Mining Landfills Made Easier with Satellites

Landfill image, taken by Louie Psihoyos/Corbin, hosted on New Scientist’s site

This New Scientist post is quite interesting.  It talks about a topic that is a bit unusual:  landfill mining.  There is at least one company out there right now–Terra Recovery–that’s taking advantage of the European Space Agency’s (ESA) Business Incubation Centers to hatch an idea for using satellites for their business.  And that business is finding landfills of all kinds for possible materials mining opportunities using ESA satellites.

The satellites are cheaper to use than the method of taking core samples from every single landfill site (which is what they have to do to figure out if the landfill is worth mining).  Each one of those core samples costs £1,200.  Satellites would also be quicker.  The article notes there are at least 25,000 landfill sites in the United Kingdom.  That would be a lot of core samples to collect, and of course driving from landfill to landfill takes some time, too.  Theoretically, the satellites could take image collections of all possible sites in one pass over the United Kingdom.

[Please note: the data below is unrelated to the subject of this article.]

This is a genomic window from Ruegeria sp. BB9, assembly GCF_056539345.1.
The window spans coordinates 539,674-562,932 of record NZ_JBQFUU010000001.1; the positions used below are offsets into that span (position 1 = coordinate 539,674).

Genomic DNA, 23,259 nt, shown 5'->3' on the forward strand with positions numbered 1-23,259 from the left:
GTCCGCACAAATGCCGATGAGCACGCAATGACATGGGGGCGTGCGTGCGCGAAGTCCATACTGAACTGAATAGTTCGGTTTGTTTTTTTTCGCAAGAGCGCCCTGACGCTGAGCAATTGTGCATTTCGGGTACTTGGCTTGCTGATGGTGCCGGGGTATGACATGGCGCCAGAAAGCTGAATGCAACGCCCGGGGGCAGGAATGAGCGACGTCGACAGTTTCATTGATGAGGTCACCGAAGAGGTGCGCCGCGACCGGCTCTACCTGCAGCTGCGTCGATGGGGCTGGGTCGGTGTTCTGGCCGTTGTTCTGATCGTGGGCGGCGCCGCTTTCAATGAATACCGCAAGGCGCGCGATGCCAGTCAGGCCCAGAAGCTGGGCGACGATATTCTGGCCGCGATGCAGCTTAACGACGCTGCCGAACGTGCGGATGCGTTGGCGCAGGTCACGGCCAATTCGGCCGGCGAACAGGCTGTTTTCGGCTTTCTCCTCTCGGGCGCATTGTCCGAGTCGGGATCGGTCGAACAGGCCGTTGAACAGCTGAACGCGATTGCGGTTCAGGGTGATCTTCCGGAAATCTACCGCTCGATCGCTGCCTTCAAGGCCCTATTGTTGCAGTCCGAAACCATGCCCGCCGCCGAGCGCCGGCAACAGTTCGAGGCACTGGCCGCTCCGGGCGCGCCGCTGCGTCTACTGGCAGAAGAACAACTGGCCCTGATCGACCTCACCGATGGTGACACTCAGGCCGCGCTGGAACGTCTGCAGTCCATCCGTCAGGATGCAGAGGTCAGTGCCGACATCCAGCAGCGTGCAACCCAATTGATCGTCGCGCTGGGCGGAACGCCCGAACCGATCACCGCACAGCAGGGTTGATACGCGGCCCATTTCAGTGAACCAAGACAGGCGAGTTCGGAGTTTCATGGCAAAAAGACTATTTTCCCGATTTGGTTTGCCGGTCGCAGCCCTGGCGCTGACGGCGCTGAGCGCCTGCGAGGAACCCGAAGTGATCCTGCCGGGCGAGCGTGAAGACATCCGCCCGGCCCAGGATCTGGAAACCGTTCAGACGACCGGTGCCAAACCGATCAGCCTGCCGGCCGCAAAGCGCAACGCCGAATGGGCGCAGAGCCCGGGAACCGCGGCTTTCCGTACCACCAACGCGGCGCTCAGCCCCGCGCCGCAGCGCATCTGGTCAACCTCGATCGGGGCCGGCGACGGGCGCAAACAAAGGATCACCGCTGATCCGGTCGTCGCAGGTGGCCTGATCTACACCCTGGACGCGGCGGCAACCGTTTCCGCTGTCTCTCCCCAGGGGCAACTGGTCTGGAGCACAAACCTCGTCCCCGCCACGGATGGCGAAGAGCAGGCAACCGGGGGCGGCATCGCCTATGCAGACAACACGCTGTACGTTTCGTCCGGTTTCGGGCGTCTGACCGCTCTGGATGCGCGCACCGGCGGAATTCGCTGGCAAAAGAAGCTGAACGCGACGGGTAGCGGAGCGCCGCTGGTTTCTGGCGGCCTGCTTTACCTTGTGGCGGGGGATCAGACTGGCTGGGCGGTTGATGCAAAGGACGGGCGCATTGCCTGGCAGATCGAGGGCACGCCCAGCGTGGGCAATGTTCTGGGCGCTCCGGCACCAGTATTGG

Once the images are analyzed, then the plan would be for flying a drone or aircraft over the candidate sites for further evaluation.  If the idea works, then other satellites, especially relatively inexpensive small satellites (like the ones Planet Labs is using), will also be looked as a possible less expensive option to accomplish the same mission.

There’s no word about whether such satellite imagery will also be used to identify ancient burial grounds for housing developers to desecrate by building homes on them.

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